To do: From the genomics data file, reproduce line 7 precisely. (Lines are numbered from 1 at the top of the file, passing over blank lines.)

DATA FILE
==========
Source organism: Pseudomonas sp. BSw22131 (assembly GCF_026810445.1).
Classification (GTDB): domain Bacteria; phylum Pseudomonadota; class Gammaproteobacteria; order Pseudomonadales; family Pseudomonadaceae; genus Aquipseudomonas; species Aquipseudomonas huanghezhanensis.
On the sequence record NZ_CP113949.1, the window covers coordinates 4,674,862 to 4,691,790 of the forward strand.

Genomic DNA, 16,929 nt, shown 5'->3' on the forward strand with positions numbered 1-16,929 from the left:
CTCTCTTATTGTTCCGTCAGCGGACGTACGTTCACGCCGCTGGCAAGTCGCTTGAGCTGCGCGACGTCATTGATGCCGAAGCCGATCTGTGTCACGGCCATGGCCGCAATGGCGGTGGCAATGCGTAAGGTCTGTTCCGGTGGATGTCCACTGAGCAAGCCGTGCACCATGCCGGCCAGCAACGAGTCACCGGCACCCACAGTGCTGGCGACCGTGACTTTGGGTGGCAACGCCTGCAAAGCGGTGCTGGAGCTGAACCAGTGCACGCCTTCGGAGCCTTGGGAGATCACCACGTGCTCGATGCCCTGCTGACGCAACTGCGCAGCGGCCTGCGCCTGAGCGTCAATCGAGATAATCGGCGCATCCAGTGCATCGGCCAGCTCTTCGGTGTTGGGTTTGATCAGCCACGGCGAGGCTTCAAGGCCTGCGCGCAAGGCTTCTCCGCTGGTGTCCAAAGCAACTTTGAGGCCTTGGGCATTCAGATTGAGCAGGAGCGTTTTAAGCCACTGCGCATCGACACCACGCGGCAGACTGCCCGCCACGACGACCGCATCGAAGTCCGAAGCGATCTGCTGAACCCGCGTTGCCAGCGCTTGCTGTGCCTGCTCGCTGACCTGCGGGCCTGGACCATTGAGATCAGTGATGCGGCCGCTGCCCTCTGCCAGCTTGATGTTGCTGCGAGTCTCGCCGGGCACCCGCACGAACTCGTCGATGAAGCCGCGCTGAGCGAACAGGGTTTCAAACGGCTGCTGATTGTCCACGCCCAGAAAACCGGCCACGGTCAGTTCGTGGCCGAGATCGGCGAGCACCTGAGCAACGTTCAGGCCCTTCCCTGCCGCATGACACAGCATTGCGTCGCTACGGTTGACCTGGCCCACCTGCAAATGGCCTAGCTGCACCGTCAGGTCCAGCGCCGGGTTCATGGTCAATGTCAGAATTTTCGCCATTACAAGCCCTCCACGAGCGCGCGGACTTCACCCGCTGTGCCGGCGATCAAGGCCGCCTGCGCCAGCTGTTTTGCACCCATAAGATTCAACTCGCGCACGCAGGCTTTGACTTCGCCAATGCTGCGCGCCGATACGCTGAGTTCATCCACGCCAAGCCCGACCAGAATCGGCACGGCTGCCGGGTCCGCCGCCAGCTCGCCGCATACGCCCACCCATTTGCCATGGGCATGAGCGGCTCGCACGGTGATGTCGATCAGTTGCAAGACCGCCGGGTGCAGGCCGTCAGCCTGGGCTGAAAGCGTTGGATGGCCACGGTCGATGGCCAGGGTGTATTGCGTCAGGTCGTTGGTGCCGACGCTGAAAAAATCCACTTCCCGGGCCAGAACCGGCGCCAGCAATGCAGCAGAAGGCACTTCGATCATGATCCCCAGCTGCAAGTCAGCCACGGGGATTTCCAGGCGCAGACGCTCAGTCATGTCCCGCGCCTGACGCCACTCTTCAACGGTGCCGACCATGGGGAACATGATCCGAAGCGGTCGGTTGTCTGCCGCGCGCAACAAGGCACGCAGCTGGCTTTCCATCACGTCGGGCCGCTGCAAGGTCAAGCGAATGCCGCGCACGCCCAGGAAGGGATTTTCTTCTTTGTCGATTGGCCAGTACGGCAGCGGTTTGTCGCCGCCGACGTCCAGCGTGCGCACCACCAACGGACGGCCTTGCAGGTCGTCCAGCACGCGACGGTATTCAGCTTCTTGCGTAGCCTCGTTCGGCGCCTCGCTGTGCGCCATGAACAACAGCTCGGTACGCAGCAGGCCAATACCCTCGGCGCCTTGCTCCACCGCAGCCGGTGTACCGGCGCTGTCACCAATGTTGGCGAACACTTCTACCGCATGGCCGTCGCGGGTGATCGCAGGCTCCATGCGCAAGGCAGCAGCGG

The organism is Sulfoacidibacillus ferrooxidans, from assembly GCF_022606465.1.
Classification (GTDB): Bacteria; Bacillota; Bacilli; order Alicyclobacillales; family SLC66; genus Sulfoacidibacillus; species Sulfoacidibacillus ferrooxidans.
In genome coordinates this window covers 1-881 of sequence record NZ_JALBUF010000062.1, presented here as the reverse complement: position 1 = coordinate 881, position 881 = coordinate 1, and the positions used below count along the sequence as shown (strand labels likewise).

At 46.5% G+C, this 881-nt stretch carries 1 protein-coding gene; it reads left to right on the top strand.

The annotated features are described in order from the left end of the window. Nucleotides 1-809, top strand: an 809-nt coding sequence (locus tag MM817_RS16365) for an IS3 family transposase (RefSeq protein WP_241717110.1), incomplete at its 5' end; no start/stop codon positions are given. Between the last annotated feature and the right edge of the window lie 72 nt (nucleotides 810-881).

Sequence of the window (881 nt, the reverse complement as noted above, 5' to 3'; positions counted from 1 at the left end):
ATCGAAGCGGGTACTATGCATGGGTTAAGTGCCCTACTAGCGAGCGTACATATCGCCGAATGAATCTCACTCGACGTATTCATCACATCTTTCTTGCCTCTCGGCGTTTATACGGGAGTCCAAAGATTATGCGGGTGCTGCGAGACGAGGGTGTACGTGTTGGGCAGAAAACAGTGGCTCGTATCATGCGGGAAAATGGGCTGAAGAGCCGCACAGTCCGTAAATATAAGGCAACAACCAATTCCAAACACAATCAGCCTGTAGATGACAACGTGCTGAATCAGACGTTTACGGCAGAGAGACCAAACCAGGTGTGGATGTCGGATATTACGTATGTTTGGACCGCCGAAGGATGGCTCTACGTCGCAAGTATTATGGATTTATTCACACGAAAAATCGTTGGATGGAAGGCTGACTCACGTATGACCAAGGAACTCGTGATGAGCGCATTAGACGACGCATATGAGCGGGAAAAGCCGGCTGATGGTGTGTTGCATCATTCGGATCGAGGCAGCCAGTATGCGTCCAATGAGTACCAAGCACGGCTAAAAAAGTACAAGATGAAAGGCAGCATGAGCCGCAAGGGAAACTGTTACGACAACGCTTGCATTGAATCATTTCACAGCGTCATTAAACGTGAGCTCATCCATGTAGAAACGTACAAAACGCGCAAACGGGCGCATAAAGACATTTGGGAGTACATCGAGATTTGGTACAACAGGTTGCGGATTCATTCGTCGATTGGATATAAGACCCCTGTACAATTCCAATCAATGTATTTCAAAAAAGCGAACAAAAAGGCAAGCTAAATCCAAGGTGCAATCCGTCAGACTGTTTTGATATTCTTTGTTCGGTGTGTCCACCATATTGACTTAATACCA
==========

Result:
Classification (GTDB): Bacteria; Bacillota; Bacilli; order Alicyclobacillales; family SLC66; genus Sulfoacidibacillus; species Sulfoacidibacillus ferrooxidans.